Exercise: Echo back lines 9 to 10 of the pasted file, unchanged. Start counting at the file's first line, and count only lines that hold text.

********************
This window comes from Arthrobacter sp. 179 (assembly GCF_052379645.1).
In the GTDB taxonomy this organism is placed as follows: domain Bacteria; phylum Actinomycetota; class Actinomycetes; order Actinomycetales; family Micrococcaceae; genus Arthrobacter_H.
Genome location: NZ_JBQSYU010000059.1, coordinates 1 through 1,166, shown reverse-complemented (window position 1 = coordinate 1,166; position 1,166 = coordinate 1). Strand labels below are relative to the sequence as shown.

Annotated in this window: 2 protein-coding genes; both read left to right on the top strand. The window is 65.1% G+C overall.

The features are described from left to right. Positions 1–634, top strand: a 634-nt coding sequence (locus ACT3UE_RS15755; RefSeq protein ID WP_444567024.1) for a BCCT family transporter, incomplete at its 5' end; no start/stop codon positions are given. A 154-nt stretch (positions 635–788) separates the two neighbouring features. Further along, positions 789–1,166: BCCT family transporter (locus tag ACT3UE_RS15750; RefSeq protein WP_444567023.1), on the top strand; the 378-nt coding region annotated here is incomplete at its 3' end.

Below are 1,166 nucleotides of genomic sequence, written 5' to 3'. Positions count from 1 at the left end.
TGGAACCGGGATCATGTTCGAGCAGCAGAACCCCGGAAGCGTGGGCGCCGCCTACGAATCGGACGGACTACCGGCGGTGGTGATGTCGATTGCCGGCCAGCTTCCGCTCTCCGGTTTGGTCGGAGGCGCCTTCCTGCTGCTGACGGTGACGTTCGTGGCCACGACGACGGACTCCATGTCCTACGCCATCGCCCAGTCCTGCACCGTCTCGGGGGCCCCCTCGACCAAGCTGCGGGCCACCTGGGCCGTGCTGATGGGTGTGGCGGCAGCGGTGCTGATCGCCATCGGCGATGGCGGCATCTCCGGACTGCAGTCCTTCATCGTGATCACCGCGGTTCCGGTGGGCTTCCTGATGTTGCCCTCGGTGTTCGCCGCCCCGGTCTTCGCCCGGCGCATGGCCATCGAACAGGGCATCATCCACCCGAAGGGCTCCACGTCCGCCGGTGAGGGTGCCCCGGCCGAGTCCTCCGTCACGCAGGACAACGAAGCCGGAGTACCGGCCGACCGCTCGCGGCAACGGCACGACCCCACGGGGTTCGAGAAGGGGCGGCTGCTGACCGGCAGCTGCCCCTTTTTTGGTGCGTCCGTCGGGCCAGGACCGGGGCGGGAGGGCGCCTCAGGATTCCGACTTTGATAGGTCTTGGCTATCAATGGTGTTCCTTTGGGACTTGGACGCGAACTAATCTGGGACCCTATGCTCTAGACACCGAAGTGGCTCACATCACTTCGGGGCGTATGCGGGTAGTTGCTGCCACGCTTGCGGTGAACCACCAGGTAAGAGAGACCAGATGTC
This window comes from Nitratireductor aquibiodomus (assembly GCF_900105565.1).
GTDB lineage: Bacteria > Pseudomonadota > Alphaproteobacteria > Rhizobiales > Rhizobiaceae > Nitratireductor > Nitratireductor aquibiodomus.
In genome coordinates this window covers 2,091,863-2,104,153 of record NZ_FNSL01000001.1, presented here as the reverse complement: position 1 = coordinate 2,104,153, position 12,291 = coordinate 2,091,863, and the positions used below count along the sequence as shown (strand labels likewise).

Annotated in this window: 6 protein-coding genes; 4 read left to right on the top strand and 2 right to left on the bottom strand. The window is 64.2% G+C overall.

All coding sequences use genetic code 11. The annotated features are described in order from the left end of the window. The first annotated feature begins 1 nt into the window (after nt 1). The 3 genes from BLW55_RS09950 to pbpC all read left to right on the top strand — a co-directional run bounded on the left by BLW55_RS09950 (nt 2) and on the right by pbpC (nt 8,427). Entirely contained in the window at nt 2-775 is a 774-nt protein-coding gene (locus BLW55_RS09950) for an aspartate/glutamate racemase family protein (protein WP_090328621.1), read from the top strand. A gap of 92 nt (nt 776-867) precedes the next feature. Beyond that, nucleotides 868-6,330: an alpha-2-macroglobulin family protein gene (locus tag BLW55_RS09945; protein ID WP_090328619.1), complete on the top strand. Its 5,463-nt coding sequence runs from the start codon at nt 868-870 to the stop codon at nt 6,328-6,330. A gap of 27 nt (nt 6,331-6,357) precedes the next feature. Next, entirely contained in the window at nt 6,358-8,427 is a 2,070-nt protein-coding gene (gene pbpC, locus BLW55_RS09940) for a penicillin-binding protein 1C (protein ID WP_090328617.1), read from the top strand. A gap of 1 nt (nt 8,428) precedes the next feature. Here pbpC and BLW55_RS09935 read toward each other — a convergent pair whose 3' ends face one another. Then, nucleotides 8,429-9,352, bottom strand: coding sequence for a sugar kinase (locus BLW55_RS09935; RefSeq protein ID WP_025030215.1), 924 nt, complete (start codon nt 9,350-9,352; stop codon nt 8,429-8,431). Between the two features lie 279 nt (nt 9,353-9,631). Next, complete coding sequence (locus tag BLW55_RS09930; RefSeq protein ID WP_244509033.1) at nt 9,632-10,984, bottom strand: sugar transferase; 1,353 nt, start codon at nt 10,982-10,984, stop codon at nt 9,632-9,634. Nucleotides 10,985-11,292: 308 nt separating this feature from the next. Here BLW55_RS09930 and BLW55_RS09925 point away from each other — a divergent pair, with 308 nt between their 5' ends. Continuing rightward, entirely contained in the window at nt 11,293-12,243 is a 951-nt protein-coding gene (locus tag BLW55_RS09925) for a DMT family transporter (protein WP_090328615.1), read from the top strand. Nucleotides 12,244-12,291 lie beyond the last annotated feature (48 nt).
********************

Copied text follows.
GTDB lineage: Bacteria > Pseudomonadota > Alphaproteobacteria > Rhizobiales > Rhizobiaceae > Nitratireductor > Nitratireductor aquibiodomus.
In genome coordinates this window covers 2,091,863-2,104,153 of record NZ_FNSL01000001.1, presented here as the reverse complement: position 1 = coordinate 2,104,153, position 12,291 = coordinate 2,091,863, and the positions used below count along the sequence as shown (strand labels likewise).